'Local' version of app gets misunderstood

When a localized version of a program is being used in a different locale, the AppLocale utility can help with language dilemmas.

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I bet there are as many "localized" versions of Windows as there are languages and countries on the face of the earth.

By "localized" I mean that the operating system, or a standalone program, has had its interface and prompts rewritten to match the language and locale it's to be used in. The Japanese version of Windows, for instance, not only has Japanese fonts and prompts, but Japanese input support, too, installed by default.

Sometimes you find yourself using a program in a locale other than the one it was originally written for. Because the program's internal settings may expect a different language in its host OS, the application may not function correctly -- its prompts may be garbled instead of appearing in the correct script, for instance. The best possible solution for this is to have the program creators recompile the program for a new target locale, but sometimes this isn't possible.

As a partial workaround for such problems, Microsoft has created a utility called AppLocale. AppLocale allows a legacy application to run with a different language setting than the one defined for it. This is typically done for applications that have not been written to take advantage of Unicode, or the double-byte language system that's designed to allow a program to use the entire available palette of languages and scripts available to Windows. AppLocale is often used to allow non-Unicode programs written in Asian locales to be usable in non-Asian versions of Windows.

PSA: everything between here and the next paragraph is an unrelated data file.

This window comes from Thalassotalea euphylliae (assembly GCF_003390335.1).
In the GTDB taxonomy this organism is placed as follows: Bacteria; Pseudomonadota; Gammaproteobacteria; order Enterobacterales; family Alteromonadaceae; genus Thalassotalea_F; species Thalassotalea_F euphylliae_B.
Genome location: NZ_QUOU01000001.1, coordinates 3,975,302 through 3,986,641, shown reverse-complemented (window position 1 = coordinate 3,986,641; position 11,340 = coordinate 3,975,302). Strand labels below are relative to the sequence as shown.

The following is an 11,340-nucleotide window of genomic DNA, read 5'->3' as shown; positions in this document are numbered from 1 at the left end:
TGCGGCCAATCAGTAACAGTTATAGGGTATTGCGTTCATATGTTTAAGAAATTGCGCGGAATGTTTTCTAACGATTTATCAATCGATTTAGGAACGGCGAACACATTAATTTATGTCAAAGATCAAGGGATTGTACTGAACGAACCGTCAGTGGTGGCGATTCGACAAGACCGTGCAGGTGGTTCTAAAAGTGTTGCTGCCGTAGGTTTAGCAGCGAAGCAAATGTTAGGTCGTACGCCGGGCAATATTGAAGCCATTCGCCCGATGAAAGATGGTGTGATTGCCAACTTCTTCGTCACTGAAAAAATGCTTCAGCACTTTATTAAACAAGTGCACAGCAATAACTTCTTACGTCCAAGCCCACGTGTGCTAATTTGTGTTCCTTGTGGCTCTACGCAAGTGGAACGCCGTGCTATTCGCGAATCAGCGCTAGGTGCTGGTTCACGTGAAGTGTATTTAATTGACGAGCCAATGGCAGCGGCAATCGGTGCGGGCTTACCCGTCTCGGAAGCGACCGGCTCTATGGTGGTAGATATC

When a user runs AppLocale, he's prompted to provide the pathname and file name for an executable, plus any arguments to be passed. AppLocale doesn't modify the original application image, but instead produces a shortcut that can be placed anywhere (usually in AppLocale's own Start Menu folder). Run the shortcut, and the application will start with the desired locale.

Note that using AppLocale will not address some problems, like prompts written in the wrong language. It is simply meant to allow a non-Unicode application to run as though it's being run in the locale of choice.

 


Serdar Yegulalp is editor of The Windows Power Users Newsletter. Check it out for the latest advice and musings on the world of Windows network administrators -- and please share your thoughts as well!


This was first published in May 2005

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